12. 4 out of 5

    Lindsay

    Amazing detail and thoroughness in this treatise on statecraft in ancient India. I took this on after being intrigued by how the circular perspective of foreign policy compared with the more typically binary views in western academia. Rather than simply a state and adversary, Kautilya’s framework involves enemies and neutral/middle states as “spokes” on a “wheel,” to be viewed dynamically.

  13. 5 out of 5

    Anindita, A Bohemian Mind at Work

    Found what I needed.

  14. 4 out of 5

    Karn Satyarthi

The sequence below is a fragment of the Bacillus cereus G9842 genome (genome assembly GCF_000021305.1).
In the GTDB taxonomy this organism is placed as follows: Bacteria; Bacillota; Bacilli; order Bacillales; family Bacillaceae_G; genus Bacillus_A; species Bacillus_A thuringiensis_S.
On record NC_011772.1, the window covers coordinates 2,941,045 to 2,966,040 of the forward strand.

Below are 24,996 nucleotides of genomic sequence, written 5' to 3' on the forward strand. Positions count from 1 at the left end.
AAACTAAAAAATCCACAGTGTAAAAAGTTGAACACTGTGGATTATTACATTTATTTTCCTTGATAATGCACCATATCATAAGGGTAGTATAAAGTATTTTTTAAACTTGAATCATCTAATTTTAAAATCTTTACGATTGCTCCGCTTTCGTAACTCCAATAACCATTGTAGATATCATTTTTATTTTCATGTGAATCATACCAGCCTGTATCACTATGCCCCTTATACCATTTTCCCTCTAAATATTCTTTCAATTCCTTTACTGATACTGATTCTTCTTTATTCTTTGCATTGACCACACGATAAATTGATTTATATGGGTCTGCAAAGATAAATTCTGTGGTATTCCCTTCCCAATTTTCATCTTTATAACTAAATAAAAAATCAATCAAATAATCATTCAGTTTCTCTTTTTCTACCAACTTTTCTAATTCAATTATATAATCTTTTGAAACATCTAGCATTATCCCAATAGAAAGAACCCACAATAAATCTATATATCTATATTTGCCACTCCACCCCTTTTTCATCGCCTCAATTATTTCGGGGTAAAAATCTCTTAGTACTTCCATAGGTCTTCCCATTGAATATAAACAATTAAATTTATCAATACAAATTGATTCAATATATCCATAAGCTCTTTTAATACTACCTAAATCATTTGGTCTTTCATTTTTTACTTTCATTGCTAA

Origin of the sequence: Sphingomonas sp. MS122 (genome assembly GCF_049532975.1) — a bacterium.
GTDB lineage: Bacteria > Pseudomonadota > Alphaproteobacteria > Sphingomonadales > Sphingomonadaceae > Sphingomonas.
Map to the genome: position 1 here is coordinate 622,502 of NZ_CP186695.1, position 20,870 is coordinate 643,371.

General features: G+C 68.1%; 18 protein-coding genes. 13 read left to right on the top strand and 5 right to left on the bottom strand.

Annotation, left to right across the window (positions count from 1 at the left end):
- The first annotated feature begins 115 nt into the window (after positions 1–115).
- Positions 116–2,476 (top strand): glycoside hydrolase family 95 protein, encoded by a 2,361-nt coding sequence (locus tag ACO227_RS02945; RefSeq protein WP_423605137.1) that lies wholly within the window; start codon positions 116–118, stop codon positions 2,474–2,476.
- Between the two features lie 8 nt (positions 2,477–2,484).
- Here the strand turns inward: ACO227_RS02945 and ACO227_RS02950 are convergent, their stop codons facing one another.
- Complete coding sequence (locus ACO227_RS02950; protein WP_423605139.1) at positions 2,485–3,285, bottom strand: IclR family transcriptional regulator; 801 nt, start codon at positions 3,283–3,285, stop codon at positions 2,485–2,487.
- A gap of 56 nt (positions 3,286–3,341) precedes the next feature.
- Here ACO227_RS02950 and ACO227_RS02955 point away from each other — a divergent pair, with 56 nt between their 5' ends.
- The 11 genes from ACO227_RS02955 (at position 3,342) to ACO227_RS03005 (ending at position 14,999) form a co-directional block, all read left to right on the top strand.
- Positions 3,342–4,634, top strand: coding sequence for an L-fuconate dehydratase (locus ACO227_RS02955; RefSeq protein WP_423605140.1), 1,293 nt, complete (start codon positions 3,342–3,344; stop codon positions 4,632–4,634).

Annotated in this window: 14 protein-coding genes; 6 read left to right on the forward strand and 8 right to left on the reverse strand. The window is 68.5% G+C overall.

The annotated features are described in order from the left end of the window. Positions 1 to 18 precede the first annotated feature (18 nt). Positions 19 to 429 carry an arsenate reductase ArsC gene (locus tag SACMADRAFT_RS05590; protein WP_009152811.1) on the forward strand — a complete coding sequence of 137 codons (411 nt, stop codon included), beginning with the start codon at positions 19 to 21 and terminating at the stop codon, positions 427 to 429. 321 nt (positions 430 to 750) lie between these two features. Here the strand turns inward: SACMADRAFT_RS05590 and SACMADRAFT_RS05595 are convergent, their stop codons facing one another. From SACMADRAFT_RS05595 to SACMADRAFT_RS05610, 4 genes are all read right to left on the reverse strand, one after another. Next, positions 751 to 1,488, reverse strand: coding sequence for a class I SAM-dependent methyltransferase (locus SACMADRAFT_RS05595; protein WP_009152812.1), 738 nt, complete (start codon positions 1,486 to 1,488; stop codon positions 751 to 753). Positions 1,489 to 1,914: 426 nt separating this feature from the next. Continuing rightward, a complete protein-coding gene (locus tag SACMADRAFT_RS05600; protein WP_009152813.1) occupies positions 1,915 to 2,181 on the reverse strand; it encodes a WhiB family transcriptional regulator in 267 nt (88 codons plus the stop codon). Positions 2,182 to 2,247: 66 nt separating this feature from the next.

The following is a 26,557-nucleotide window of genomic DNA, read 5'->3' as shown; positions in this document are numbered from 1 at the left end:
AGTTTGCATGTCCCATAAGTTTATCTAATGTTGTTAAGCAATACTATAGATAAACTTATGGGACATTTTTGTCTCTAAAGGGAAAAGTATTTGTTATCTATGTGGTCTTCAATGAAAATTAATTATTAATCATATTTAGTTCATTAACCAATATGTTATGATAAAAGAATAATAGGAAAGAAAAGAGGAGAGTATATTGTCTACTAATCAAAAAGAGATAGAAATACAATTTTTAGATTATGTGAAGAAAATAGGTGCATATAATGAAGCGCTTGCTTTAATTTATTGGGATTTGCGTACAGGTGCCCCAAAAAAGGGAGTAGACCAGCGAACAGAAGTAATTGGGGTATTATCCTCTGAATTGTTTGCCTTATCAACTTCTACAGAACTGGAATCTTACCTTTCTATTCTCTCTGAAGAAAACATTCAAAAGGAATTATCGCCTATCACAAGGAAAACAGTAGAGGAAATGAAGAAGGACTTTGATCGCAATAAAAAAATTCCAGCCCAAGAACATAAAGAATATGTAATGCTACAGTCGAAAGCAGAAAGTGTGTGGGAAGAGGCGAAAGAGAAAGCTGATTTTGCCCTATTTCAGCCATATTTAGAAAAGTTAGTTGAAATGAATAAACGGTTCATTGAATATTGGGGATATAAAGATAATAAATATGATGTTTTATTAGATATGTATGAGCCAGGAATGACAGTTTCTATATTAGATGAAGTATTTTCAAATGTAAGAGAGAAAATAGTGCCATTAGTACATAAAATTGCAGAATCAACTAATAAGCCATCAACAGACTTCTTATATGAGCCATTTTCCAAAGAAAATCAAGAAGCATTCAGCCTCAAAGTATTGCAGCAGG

Two ends, common but critical, determine the course of the Arthashastra: an obsession with the promotion of national interest and the wellbeing of the Janapada (population). The Arthashastra is beyond doubt one of the most important works written on statecraft. It is notable that a text of such profound depth was lost to India since the 12th century AD and was serendipitously discovered and revealed to the world by R. Shamasastry in 1904. Subsequently the work of scholars like Dr. R. P. Kangle ha Two ends, common but critical, determine the course of the Arthashastra: an obsession with the promotion of national interest and the wellbeing of the Janapada (population). The Arthashastra is beyond doubt one of the most important works written on statecraft. It is notable that a text of such profound depth was lost to India since the 12th century AD and was serendipitously discovered and revealed to the world by R. Shamasastry in 1904. Subsequently the work of scholars like Dr. R. P. Kangle has greatly enhanced our understanding of the masterful work comprising 4968 sutras and 380 shlokas. The version under focus is the one translated by Mr. L.N. Rangarajan an IFS officer of the 1956 batch. This translation has broken new ground in making the classic accessible to first time readers. The key interventions that Rangarajan has made include a reordering of the text to group relevant material under appropriate heads. He has also erred on the side of comprehensibility over literary exactness. The Arthashastra derives its relevance from two key features of the text. The first one is explicit, i.e. the prescriptive or theoretical value of the work. The second is implicit, although Kautilya has gone to great lengths in avoiding any mention of contemporary kings or historical incidents to preserve the timelessness of the work nevertheless his prescriptions do paint a picture however incomplete of the times he lived in. At a theoretical level the key achievements of the Arthashastra lie in its analysis of Foreign Policy, Statecraft and Economics. The importance of foreign policy for the Kautilyan state is very pithily stated in verse [6.2.1] where he says, “The welfare of a state depends on an active foreign policy” (Rangarajan 1992, p. 505) Foreign policy analysts have often reduced Kautilya’s ideas on foreign policy to the catchy maxim- “A neighbour is always an enemy and an enemy’s enemy is a friend”. Notwithstanding the fact that a sizeable portion of Kautilyan ideas on foreign policy are based on geographical determinism, there is much more to his ideas than just mechanistic geopolitics. What makes Arthashastra’s ideas on foreign policy unique is its anticipation of mainstream realist concepts like relative power, balance of power ,pivotal deterrence, psychological warfare (mantrayuddha) and the anarchic international system (rajamandala) by at least 2 millennia. Kautilya’s treatment of economics is mostly action oriented. He deals with economic administration extensively however his work on economic theory cannot be clubbed with the physiocrats of 18th century or the much more profound Adam Smith. Kautilya lays great stress on the economic basis of state capacity [2.12.37]. He was perhaps the first thinker to have recognised international trade as a means to enhancing welfare of the general population, Kautilya also hints towards concepts such as comparative advantage, efficiency wages and the role of imports as a way to enhance consumer surplus. However without a mathematical exposition Kautilya’s work on economics cannot be treated as a part of modern economic theory. The truly revolutionary thought in Kautilya’s writings on economics is his acknowledgement of services and manufacturing as greater means to aggregate wealth than agriculture. Kautilya can also be considered a proto theorist of rational choice because of his belief in cold calculated logic. His advice on handling famines is strikingly similar to the ones advocated by Amartya Sen. In fact an emphasis on materialism is where Kautilya departs from the Dharmashastra which incidentally is the pedestal (in terms of social acceptance) Kautilya aspires to. A lot of what Kautilya has written is conceptual and not historical in nature however if we sift the text carefully enough we might find enough material to construct a broad brush picture of the Kautilyan society. The license with which Kautilya rejects the ideas of noted philosophers like Bharadwaja, Pishuna, and Vishlaksha indicate that scholars followed a healthy argumentative tradition on issues of academic significance. It is also clear from Kautilya’s discussion on defence and territorial expansion that the boundary of military expression was congruent with the borders of the larger Indian sub-continent, this signals a broader strategic unity of the Indian subcontinent. Kautilya’s writings on women indicate that their legal position vis-a-vis the Kautilyan state was remarkably better than in Aristotelean Greece [2.23.4-5]. Kautilya also seems to bypass the left-right dichotomy that occupies a lot of our current political space. Kautilya for example sees no contradiction between being prepossessed by the interest of the king while at the same time being deeply empathetic about the wellbeing of the general public. The weaknesses if any in the Arthashastra are a result of its own intensity. In trying to create a perfect system of law that codifies all aspects of public and personal life Kautilya has taken on a task that is a little too much even for a man of his intellect. It is for this reason alone that the Arthashastra, to some, is pulled down by its own weight; Kautilya has the tendency to get pedantic to the extent of being banal. Kautilya has also been criticised for being too open about subverting the authority of enemy kings using methods like espionage and even assassination but considering that all modern powers adopt such methods it is only being disingenuous to consider them immoral. At worst Kautilya is being amoral and is firmly separating the business of government from morality in private life. Minor infirmities aside, Kautilya’s Arthashastra remains one of the most useful handbooks on political theory ever written. It gives us a lot to ponder over at many levels. The principles and processes that bind the volume remain as relevant today as they were in the 4th century BC. Our rulers will do well to remind themselves of the central tenet of the Arthashastra: “In the happiness of his subjects lies the king’s happiness; in their welfare his welfare [1.19.34].”